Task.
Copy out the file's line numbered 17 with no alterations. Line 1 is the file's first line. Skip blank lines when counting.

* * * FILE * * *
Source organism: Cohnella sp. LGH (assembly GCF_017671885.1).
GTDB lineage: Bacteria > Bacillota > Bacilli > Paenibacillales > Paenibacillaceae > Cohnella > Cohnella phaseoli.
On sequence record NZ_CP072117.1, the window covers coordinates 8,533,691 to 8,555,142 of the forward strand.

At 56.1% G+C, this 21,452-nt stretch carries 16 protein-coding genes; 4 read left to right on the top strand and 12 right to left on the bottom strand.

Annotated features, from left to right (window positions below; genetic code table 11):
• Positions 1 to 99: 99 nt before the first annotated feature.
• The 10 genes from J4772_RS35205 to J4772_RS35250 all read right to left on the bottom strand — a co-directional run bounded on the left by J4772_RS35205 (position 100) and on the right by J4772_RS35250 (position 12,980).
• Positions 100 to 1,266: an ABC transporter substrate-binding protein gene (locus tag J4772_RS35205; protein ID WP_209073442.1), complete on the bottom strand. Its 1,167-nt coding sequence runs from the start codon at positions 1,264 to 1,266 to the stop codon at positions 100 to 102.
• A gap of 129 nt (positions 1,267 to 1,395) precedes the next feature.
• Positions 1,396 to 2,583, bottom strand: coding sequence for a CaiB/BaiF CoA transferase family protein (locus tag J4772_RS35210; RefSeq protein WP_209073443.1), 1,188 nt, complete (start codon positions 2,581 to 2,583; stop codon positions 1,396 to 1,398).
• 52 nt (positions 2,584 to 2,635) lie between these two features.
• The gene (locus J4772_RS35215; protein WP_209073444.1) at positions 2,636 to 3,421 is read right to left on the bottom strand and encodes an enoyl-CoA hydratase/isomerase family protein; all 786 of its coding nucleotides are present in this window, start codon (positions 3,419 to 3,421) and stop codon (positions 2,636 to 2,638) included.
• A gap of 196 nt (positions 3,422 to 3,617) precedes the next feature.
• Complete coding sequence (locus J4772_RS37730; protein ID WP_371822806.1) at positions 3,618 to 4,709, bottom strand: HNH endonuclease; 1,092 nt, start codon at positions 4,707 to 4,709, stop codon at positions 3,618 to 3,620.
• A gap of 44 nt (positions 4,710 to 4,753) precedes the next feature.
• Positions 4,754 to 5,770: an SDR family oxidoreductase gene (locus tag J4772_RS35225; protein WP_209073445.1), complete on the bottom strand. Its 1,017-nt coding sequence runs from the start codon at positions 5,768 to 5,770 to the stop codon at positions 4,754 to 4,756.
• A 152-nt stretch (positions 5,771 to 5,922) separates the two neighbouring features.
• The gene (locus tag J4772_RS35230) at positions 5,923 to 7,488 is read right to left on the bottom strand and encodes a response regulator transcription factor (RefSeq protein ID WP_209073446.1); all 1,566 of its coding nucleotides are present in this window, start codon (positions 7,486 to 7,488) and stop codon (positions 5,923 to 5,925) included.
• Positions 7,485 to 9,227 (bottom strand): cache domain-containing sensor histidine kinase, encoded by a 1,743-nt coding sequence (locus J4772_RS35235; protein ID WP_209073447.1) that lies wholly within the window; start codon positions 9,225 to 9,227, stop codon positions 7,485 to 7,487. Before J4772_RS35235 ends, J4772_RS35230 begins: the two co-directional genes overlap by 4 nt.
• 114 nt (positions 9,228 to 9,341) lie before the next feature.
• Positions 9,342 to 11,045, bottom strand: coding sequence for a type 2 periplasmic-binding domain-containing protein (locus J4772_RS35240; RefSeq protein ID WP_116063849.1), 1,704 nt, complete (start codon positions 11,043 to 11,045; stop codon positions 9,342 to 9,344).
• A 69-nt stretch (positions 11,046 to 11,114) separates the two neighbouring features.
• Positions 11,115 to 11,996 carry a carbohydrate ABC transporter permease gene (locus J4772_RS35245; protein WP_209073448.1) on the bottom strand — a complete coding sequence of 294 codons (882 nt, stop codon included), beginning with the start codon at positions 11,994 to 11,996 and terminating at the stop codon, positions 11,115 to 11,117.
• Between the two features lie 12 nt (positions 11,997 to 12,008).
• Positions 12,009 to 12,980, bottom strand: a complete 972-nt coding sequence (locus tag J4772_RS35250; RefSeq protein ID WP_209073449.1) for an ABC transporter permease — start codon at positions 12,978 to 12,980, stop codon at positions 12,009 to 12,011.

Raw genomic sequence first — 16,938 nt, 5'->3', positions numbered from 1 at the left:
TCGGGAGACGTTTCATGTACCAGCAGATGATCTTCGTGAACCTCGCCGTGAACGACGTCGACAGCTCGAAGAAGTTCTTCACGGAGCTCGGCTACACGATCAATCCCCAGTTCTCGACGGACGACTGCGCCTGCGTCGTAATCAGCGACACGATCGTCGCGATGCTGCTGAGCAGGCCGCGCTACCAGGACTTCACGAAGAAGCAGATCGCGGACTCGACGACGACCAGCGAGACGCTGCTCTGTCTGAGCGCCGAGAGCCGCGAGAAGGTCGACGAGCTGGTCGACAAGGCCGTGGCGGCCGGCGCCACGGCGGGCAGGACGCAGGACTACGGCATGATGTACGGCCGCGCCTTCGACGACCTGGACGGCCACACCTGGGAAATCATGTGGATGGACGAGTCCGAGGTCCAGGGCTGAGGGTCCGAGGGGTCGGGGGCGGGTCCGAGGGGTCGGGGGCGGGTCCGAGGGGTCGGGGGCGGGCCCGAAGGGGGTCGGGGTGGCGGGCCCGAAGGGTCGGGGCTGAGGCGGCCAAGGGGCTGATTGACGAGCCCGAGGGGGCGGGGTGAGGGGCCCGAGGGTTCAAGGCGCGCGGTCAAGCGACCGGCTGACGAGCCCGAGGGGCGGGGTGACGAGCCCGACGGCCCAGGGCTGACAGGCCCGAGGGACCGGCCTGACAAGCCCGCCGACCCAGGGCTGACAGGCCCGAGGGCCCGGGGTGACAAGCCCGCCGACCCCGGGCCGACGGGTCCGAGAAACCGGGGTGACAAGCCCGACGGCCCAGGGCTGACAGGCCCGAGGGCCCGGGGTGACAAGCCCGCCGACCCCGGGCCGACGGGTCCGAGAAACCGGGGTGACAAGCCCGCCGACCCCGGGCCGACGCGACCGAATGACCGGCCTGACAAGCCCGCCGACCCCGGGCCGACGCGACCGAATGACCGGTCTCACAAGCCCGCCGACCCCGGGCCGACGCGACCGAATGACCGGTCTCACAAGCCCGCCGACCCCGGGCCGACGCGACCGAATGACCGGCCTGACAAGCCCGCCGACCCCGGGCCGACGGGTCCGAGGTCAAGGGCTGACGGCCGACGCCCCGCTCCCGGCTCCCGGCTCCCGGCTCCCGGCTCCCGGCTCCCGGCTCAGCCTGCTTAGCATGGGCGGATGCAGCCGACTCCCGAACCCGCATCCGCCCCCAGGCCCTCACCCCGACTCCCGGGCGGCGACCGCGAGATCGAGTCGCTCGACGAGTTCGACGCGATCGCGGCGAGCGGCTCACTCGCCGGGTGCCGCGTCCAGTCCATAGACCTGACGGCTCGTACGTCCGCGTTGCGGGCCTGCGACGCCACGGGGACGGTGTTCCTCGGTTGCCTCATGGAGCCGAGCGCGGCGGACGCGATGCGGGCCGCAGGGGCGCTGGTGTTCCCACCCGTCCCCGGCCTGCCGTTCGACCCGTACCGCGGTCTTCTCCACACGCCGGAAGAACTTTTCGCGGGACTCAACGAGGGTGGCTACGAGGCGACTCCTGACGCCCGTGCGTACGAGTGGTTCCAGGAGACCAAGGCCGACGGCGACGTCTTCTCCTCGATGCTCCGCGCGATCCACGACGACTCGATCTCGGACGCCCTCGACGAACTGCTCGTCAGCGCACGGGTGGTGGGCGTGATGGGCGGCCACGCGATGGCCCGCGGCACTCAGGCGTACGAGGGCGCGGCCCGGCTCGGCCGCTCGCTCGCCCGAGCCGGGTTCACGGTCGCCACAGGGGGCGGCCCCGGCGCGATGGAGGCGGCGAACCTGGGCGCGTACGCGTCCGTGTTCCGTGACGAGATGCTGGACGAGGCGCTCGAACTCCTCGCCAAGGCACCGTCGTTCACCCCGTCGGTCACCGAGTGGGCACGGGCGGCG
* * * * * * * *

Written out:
• A 152-nt stretch (positions 5,771 to 5,922) separates the two neighbouring features.